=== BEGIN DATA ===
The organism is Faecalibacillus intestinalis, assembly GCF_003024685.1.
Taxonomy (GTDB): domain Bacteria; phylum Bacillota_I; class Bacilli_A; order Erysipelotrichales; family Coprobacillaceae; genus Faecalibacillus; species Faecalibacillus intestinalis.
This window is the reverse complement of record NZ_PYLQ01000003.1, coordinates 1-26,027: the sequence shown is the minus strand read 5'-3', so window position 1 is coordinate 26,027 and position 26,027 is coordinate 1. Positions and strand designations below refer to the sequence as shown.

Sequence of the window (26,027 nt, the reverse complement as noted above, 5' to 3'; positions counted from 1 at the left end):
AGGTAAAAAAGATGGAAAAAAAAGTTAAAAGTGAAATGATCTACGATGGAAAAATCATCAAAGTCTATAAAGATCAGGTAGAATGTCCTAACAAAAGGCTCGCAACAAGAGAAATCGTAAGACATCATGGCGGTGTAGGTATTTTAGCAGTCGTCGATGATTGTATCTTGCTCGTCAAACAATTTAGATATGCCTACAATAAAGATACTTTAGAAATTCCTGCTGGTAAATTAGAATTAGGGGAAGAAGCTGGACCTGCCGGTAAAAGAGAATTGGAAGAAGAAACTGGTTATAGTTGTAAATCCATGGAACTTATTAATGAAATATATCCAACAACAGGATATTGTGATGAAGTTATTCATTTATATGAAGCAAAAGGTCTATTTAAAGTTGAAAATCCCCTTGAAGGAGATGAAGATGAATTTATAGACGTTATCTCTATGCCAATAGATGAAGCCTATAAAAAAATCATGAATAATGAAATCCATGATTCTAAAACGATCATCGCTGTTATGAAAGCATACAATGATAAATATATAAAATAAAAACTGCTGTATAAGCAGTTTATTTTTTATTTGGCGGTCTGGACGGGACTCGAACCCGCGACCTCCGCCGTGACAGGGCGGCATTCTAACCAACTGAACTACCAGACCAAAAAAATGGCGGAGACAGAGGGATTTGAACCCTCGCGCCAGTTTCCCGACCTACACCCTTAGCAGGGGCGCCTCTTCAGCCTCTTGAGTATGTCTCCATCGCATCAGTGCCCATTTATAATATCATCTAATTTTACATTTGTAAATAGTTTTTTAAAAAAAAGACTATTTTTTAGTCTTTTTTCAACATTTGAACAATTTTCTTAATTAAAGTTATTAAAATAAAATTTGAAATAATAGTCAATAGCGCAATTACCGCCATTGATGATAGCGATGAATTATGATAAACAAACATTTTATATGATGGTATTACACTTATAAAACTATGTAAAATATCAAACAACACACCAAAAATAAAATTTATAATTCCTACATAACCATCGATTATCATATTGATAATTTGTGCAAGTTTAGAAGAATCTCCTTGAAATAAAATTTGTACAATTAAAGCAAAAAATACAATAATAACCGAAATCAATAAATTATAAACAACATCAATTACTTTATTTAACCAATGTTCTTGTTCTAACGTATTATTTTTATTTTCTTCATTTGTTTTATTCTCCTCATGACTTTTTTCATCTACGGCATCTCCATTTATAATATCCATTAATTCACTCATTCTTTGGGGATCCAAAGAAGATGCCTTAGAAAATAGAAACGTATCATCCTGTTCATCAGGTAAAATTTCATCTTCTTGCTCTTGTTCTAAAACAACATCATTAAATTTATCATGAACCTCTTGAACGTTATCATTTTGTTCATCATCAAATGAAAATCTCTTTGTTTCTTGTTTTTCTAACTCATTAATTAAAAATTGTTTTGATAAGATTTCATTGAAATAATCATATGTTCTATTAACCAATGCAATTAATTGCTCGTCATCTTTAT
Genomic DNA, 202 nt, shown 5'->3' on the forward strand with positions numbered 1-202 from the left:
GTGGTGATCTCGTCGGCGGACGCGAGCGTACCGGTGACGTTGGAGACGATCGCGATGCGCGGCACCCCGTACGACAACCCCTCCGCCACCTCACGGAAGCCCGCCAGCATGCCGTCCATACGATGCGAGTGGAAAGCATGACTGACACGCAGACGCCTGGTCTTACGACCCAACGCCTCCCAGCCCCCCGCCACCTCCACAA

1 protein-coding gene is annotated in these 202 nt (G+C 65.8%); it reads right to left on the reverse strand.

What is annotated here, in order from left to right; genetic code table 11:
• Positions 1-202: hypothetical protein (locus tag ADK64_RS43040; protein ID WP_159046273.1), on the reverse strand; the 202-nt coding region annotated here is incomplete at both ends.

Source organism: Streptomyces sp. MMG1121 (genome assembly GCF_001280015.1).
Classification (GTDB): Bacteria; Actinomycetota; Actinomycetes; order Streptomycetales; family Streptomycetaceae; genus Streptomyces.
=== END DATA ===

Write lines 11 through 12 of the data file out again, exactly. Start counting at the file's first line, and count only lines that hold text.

Source organism: Streptomyces sp. MMG1121 (genome assembly GCF_001280015.1).
Classification (GTDB): Bacteria; Actinomycetota; Actinomycetes; order Streptomycetales; family Streptomycetaceae; genus Streptomyces.